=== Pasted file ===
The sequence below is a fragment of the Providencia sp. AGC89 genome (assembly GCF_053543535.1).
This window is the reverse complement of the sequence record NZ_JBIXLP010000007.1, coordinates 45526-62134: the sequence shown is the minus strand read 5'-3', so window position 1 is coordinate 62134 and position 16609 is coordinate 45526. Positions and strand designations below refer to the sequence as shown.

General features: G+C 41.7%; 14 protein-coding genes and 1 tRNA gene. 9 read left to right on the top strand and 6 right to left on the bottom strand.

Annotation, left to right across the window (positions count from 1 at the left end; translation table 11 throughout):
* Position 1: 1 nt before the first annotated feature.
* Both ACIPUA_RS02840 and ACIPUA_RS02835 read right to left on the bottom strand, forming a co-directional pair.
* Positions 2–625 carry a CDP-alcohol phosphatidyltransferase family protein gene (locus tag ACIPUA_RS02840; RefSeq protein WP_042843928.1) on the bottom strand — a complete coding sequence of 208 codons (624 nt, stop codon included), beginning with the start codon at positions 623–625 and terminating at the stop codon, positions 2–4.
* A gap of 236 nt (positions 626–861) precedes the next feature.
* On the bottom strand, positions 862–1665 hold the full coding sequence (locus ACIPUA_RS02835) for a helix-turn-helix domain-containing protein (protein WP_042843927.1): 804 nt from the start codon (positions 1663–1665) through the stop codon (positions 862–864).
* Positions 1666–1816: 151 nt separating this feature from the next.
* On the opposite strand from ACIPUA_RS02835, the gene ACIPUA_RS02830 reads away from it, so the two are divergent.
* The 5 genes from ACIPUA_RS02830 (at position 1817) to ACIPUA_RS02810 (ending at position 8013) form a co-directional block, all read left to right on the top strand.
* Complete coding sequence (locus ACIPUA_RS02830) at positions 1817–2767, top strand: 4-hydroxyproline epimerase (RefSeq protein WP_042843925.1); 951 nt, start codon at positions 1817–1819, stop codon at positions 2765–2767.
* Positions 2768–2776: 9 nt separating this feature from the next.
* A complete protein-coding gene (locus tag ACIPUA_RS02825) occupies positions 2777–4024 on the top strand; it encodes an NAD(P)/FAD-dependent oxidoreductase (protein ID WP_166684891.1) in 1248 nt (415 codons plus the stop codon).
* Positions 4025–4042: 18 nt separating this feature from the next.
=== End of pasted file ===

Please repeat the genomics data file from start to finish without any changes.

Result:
The sequence below is a fragment of the Providencia sp. AGC89 genome (assembly GCF_053543535.1).
This window is the reverse complement of the sequence record NZ_JBIXLP010000007.1, coordinates 45526-62134: the sequence shown is the minus strand read 5'-3', so window position 1 is coordinate 62134 and position 16609 is coordinate 45526. Positions and strand designations below refer to the sequence as shown.

General features: G+C 41.7%; 14 protein-coding genes and 1 tRNA gene. 9 read left to right on the top strand and 6 right to left on the bottom strand.

Annotation, left to right across the window (positions count from 1 at the left end; translation table 11 throughout):
* Position 1: 1 nt before the first annotated feature.
* Both ACIPUA_RS02840 and ACIPUA_RS02835 read right to left on the bottom strand, forming a co-directional pair.
* Positions 2–625 carry a CDP-alcohol phosphatidyltransferase family protein gene (locus tag ACIPUA_RS02840; RefSeq protein WP_042843928.1) on the bottom strand — a complete coding sequence of 208 codons (624 nt, stop codon included), beginning with the start codon at positions 623–625 and terminating at the stop codon, positions 2–4.
* A gap of 236 nt (positions 626–861) precedes the next feature.
* On the bottom strand, positions 862–1665 hold the full coding sequence (locus ACIPUA_RS02835) for a helix-turn-helix domain-containing protein (protein WP_042843927.1): 804 nt from the start codon (positions 1663–1665) through the stop codon (positions 862–864).
* Positions 1666–1816: 151 nt separating this feature from the next.
* On the opposite strand from ACIPUA_RS02835, the gene ACIPUA_RS02830 reads away from it, so the two are divergent.
* The 5 genes from ACIPUA_RS02830 (at position 1817) to ACIPUA_RS02810 (ending at position 8013) form a co-directional block, all read left to right on the top strand.
* Complete coding sequence (locus ACIPUA_RS02830) at positions 1817–2767, top strand: 4-hydroxyproline epimerase (RefSeq protein WP_042843925.1); 951 nt, start codon at positions 1817–1819, stop codon at positions 2765–2767.
* Positions 2768–2776: 9 nt separating this feature from the next.
* A complete protein-coding gene (locus tag ACIPUA_RS02825) occupies positions 2777–4024 on the top strand; it encodes an NAD(P)/FAD-dependent oxidoreductase (protein ID WP_166684891.1) in 1248 nt (415 codons plus the stop codon).
* Positions 4025–4042: 18 nt separating this feature from the next.